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Games Like Me

10/05/2009 Family Family Gamer Article
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Games Like Me

Previous articles from our editor Paul Govan are here.

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There's a question that doesn't get asked enough in videogame circles. The assumption is that most gamers are the same and largely like the same set of super-games. Not many give voice to the question of those on the margins of the gaming world, 'why don't they make video games for me?'

To newcomers, older gamers and others who didn't share the mandatory childhood training in gaming controls it is simply the case that most video games are simply not designed for them.

Setting aside the popular hard core franchises for a moment - the Halos, Street Fighters and Kill Zones of this world - we are largely left with a range of games packaged for children and those that remember the series from when they were young. Cartoon characters and saccharine colours abound and make it clear these games are for kids.

Informed individuals who have managed to slow down, step back, and consider the wider picture make for interesting, sometimes shocking reading.

While organisations like PEGI and the ESRB do a pretty good job at keeping the wrong games out of the hands of the wrong people, there is very little information designed to get the right games into the hands of the right people. Well, at least if you are not a really young gamer, or longstanding hardcore fan. Everyday people don't buy products that look like the games we see on our shelves.

Twenty something young women aren't looking for the new game with massive swords. Parents just aren't interested in the plight of a cartoon dog. Teens could often care less if some video game icon was introducing their favourite past time. Older gamers are simply unaware of the majority of references that adorn most casual titles.

There are of course exceptions to the rule. Grown up looking games that properly connect with their audience. But even here, the games that look interesting turn out to be (often very good) hard core video games that need a very particular audience. Take Okami's calligraphy inspired art on the Wii, enough to attract a wide range of mid life men and women, until that is they fire it up - whereupon the game mutates back into the intimidating experience suggested by the boxes on the shelf either side of it.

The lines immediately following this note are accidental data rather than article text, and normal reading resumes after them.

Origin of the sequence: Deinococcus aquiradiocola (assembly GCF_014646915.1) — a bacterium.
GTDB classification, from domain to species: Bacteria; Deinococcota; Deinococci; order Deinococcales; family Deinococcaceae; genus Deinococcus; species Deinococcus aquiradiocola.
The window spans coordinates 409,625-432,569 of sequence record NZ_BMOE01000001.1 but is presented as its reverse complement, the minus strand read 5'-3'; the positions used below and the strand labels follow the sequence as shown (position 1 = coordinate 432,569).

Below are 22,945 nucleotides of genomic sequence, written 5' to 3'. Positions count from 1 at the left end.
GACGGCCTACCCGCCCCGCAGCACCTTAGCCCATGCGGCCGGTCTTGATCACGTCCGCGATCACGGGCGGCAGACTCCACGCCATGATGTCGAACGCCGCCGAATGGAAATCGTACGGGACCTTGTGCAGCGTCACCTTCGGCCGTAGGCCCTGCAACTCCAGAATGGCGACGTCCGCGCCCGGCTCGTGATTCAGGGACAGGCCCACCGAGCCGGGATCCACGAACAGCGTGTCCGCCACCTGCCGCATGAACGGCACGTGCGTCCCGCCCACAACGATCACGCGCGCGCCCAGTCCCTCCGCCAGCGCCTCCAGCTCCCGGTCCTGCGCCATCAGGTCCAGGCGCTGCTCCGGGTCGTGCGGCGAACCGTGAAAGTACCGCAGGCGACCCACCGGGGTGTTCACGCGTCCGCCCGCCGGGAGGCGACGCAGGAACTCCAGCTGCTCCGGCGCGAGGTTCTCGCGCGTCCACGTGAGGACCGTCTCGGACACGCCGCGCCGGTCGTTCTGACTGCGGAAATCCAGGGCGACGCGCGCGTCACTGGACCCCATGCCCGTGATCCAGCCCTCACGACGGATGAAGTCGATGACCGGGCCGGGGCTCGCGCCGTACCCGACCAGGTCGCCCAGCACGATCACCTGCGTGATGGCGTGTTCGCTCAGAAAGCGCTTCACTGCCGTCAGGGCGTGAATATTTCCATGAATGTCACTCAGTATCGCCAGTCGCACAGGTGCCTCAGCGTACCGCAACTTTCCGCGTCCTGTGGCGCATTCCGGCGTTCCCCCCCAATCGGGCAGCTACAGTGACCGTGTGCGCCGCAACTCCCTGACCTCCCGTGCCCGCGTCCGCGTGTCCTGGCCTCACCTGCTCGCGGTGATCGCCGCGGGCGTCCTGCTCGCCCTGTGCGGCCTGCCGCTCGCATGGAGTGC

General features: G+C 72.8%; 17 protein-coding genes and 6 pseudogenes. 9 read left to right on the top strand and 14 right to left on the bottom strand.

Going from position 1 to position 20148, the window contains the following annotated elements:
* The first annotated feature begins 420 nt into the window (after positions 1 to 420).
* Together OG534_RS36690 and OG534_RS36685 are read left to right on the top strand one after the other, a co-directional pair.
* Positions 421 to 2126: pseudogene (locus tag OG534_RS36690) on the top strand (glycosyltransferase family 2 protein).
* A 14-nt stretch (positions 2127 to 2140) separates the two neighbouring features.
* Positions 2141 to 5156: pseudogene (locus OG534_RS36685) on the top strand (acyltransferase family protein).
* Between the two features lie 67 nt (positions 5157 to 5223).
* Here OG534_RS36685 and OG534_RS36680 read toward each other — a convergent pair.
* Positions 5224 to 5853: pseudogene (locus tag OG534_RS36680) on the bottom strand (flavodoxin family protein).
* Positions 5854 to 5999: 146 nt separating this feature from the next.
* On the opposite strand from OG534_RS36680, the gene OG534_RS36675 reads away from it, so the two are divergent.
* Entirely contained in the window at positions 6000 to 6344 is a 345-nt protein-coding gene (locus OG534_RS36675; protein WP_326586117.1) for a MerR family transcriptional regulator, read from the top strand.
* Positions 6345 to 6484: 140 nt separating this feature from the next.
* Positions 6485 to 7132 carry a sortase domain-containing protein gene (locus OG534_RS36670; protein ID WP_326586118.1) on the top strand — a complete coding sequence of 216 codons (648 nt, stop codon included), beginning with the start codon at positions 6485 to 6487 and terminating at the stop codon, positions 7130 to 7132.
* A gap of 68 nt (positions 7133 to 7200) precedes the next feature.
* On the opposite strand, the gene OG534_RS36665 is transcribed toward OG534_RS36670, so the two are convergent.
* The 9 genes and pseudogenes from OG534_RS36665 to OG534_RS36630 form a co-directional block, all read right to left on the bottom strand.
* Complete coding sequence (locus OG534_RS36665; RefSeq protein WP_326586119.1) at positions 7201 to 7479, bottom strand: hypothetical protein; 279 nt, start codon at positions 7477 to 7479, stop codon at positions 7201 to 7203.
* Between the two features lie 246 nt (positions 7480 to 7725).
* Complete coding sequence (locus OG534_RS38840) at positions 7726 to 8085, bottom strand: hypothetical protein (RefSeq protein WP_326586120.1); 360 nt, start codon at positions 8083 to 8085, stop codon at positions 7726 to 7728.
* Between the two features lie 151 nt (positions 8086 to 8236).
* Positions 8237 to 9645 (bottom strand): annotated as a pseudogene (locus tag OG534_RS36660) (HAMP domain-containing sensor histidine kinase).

If only games that tackled substantial themes, or that played differently were presented in an entirely different way. If they looked more like novels sat on a table in Waterstones or Borders, with well photographed high art design covers, typography rich wording and quality printed materials to lead the potential player in, maybe then some of the hidden gems would find their way into this untapped audience.

Platinum or Classic ranges of games are a case in point. Their bland, shrunken covers make these older titles even less appealing. How about a range of games designed for different gamers that, like books, have second editions that gain new and novel jackets. Think of the classic novels, now so often made freshly enticing by being part of a similarly styled range of reads from older authors.

This problem was one of the reasons we created www.familygamer.co.uk. We wanted somewhere that would do its best to get the right games into the right people's hands. Our Rough Guides always finish with age related recommendations, the place where the rubber hits the road on this is the Age Game Recommendations. Here, we keep a growing list of games that we think are a good fit to a range of different types of players Infants, Juniors, Student. Worker, Parent, Senior.

Our hope is that we connect people with games that (if presented differently) they would most likely gravitate to themselves.

Written by Andy Robertson

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Andy Robertson writes the Family Gamer column.

"Videogame reviews for the whole family, not just the kids. I dig out videogame experiences to intrigue and interest grownups and children. This is post-hardcore gaming where accessibility, emotion and storytelling are as important as realism, explosions and bravado."

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